AN IMAGE to represent Leys Community Market will be unveiled on the first anniversary of the event.

The market was set up last December by volunteers wanting to bring affordable local produce to the Blackbird Leys and Greater Leys estates.

But the venture never had a logo so earlier this year organisers launched a competition for someone on the estate to come up with an idea.

The entries were displayed at the market in The Barn in Nightingale Avenue on Saturday.

Shoppers were given the chance to vote for their favourite and the winner will be announced at the Christmas market on Saturday, December 14.

Market co-organiser Christine McDermott said by opening the logo contest up to the community it was hoped more people would take up the opportunity to get involved in the project and give it an identity.

She said: “It was very much about following through in the ethos of the market which is to develop a community-grown asset. In order to do that we thought community involvement was vital.

“The logo idea was to draw people in so they would contribute to the market in the long term.

“It’s not just about providing something for local people. It is about local people producing something and creating something.”

Ms McDermott said the nine entries had ranged from “sharp” digital images to freehand drawings showing the food on offer at the market. But she said it was not easy to design a logo for the themes of market, adding: “It was quite a challenge I think to try to depict that creatively.”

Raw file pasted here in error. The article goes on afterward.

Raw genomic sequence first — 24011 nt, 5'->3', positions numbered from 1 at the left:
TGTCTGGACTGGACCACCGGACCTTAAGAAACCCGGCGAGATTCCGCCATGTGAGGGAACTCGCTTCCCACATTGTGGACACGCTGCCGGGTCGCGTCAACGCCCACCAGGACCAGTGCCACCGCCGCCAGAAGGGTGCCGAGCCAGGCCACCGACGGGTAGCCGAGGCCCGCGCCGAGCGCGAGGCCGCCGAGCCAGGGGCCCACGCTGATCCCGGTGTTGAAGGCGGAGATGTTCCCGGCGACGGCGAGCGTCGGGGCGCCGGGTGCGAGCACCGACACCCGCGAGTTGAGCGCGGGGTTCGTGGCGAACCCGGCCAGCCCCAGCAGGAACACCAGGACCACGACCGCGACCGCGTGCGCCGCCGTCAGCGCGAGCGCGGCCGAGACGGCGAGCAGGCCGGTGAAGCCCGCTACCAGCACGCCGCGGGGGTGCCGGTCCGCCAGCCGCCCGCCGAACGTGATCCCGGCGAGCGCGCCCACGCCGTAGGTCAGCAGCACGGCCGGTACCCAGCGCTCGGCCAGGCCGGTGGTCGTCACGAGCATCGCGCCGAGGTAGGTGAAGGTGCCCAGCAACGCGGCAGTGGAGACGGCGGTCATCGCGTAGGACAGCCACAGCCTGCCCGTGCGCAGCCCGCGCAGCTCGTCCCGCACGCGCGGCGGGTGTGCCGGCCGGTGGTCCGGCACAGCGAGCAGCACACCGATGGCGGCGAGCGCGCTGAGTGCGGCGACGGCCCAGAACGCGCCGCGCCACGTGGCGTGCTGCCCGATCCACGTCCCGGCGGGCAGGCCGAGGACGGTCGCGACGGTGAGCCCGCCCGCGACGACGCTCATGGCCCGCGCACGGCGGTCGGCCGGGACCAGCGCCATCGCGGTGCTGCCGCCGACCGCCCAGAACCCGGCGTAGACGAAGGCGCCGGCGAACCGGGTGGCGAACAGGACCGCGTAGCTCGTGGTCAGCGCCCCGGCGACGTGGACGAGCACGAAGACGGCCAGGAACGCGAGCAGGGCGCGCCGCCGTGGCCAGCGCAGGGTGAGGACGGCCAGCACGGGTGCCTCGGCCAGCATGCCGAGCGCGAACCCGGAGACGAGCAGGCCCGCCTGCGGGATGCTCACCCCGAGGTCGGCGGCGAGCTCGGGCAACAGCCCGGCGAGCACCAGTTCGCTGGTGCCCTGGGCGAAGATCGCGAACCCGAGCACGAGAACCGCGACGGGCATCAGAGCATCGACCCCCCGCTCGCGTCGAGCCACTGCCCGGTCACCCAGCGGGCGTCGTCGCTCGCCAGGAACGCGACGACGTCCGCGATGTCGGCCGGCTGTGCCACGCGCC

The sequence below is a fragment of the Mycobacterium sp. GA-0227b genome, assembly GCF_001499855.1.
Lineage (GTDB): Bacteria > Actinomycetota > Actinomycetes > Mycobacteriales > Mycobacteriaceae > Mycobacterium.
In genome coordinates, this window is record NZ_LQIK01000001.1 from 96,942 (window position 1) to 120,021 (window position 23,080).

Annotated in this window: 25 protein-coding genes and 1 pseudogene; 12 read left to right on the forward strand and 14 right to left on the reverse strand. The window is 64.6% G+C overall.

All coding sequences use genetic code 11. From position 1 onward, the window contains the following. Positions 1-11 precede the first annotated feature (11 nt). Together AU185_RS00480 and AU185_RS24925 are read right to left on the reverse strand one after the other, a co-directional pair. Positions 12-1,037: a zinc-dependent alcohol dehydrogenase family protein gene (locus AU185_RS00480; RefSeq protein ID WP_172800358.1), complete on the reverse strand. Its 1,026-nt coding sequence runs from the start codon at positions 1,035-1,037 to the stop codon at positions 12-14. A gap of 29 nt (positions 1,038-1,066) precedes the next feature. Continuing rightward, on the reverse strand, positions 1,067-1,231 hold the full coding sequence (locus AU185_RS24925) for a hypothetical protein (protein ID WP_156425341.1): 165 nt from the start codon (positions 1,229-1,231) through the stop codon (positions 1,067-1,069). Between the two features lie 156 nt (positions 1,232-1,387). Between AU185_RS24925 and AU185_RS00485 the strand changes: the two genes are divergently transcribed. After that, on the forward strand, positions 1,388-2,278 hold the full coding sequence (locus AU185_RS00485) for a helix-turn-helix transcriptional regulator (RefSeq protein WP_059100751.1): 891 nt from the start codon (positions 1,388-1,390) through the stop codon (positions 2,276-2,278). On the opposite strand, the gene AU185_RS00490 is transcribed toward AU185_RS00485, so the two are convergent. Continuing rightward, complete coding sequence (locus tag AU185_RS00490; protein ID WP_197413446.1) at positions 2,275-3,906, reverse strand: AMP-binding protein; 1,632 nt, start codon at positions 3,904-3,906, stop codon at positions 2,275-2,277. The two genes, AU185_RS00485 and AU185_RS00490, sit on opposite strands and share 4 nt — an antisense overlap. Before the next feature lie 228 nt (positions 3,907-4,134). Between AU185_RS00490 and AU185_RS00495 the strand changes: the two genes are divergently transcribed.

Leigh Bayley, 13, entered her design in the contest. She said: “My logo represents what products and services are available at the Leys Community Market. There are lovely jams, jellies, chutneys and cordials, there are awesome breads, lush pies and great children’s activities.” Before the first community market in December last year, Blackbird Leys and Greater Leys residents had worked on the project since January 2012.

Oxford City Council’s regeneration budget contributed £14,000 and about £1,000 came in other grants.

Ms McDermott said it had been a challenge to keep residents coming to the market as it could only be held once a month.

But she said: “The good news is we have a real broad spectrum of stallholders.”

She also praised the volunteers who worked to stage the market.